One of the most common mistakes I see with businesses is the failure to test their products, sites or launches in advance of the day the product goes live. Why in the world would you go through all that effort, pouring your heart and soul into your Big Idea without testing to make sure potential customers have a smooth experience?
The Eleventh Hour Syndrome
Neglecting testing can have disastrous results. You might have bugs on your site that hinders perfect viewing, your documents might not upload, download or open properly, your autoresponder emails might not work as you thought, or you might be missing some very important detail.
If you just let your event go off with a wing and a prayer, you’ll lose credibility when there’s a hitch. The consumer experience has to be a good one. When something goes wrong while you’re trying to make a sale or create that first impression, your audience loses faith.
A negative consumer experience is not good. Word gets around fast, and sometimes all it takes is one frustrated customer to say shouting they weren’t satisfied. Then you’ve blown everything. A second shot at a first impression is not an option.
Measure Twice, Cut Once
Nobody’s perfect. (Not even the Pen Men.) Before we release anything to the public, no matter how big or small, we spend time testing everything, sometimes even for weeks or months.
Is it tedious? Is it time consuming? You betcha. But you know what? When it all goes off with as few hitches as possible, you’d better believe it’s worth it.
Here are some tips to consider when test driving your next launch:
- Go through your purchase process as if you were a first-time visitor or customer. Fill out your forms, buy, send the confirmations to yourself, walk yourself through every step from beginning to end. Could the process be simplified? Is there anything unclear or confusing? If so, fix it. Then get an impartial friend to try the process as well.
- Get feedback from people you trust. Don’t ask mom, don’t ask dad, don’t ask your significant other. Choose people who have a good eye for detail and won’t try to spare your feelings. You need people who are going to tell you the truth. You’re under no obligation to make every change they might suggest, but view the criticism with an open mind and with open eyes for what seems reasonable.
- Ask your target audience what they want. You may not be able to please everyone, but you can gather enough information to pinpoint and accommodate consumers and potential customers. Your target audience is key. Figure out what they want, provide it and you’ll end up with a successful launch.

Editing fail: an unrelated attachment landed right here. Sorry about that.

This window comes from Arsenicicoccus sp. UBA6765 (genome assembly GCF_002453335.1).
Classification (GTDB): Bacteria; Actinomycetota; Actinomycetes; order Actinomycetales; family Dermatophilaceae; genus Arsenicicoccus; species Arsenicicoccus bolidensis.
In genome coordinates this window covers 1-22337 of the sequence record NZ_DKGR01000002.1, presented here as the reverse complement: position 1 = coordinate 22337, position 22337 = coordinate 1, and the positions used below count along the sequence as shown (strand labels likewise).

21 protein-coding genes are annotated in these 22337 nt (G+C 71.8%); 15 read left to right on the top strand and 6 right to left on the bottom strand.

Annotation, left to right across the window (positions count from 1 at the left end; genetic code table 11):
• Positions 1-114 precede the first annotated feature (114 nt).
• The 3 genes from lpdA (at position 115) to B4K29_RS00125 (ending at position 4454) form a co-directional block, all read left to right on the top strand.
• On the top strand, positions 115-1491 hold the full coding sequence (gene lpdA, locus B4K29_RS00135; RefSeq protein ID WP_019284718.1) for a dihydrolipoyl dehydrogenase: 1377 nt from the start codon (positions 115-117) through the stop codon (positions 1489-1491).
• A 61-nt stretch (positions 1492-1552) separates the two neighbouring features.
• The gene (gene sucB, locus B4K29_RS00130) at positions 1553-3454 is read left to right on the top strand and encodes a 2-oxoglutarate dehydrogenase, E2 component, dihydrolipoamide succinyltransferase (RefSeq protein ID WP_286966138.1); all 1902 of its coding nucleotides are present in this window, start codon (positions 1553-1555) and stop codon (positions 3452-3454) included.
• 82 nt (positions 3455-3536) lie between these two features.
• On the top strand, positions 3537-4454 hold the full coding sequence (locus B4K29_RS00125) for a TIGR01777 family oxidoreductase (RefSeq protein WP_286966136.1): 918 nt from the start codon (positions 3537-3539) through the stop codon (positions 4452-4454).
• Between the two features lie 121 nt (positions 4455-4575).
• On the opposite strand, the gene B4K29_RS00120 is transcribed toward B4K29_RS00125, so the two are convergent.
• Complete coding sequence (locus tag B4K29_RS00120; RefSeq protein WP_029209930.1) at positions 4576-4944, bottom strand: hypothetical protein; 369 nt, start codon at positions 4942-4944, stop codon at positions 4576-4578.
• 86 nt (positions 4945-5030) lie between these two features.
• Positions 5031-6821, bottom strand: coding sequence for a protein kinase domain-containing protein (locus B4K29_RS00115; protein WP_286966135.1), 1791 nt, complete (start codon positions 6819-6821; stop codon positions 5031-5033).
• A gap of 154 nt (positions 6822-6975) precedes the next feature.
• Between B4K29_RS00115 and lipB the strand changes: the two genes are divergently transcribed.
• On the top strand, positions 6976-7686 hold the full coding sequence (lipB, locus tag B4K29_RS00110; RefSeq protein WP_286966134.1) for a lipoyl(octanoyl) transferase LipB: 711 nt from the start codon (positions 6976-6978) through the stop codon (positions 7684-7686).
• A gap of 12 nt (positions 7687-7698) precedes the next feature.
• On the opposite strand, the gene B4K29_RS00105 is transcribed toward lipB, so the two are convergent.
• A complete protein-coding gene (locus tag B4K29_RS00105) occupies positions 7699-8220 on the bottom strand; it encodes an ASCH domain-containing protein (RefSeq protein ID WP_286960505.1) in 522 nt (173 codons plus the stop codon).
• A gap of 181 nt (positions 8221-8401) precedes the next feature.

- Leave nothing to chance. Find out the parameters for the products you’ll be selling, whether it’s the size of the file or specific settings you need to have in a PDF or a video clip. This goes for any type of media delivery, including print. Ask the printer for the required specs. Do they prefer Quark or InDesign? Do they want .ai or .eps? Is a word.doc sufficient? Details, people, details.
- Make sure your equipment and programs are ready. Converting a word.doc to PDF has annoying quirks that you might not be aware of if you’ve never tried it before. Make sure you know how to export your files to the proper formats well in advance just in case you have to Google a solution or call your designer buddy to help you figure out a way around the glitch.
- For new websites and design launches, test your new look at browsershots.org before you go live. Internet Explorer (IE) in all its incarnations is the bane of every web designer’s existence. Your site might be perfect in Safari or Fire Fox, but it might be a disaster in Internet Explorer. If you don’t check to make sure, your site launch might be a wreck.
- Make sure you cover your ass. It couldn’t hurt to check with a lawyer to know how to word the proper disclaimers or notices. For example, when we came up with the Sticky Business Contest (Have you entered yet?), we had to deal with monstrous legalities and red tape. Ignorance is no excuse when it comes to the law. Don’t guess or think your contest isn’t big enough or your viral ebook isn’t important enough to require legal disclaimers.
Give yourself plenty of breathing room and don’t wait until the last minute to fix problems – and definitely don’t wait until you’ve gone live. Testing and re-testing is what makes you appear a professional and not some novice. Even if you are a novice, you certainly don’t have to look like one to the world.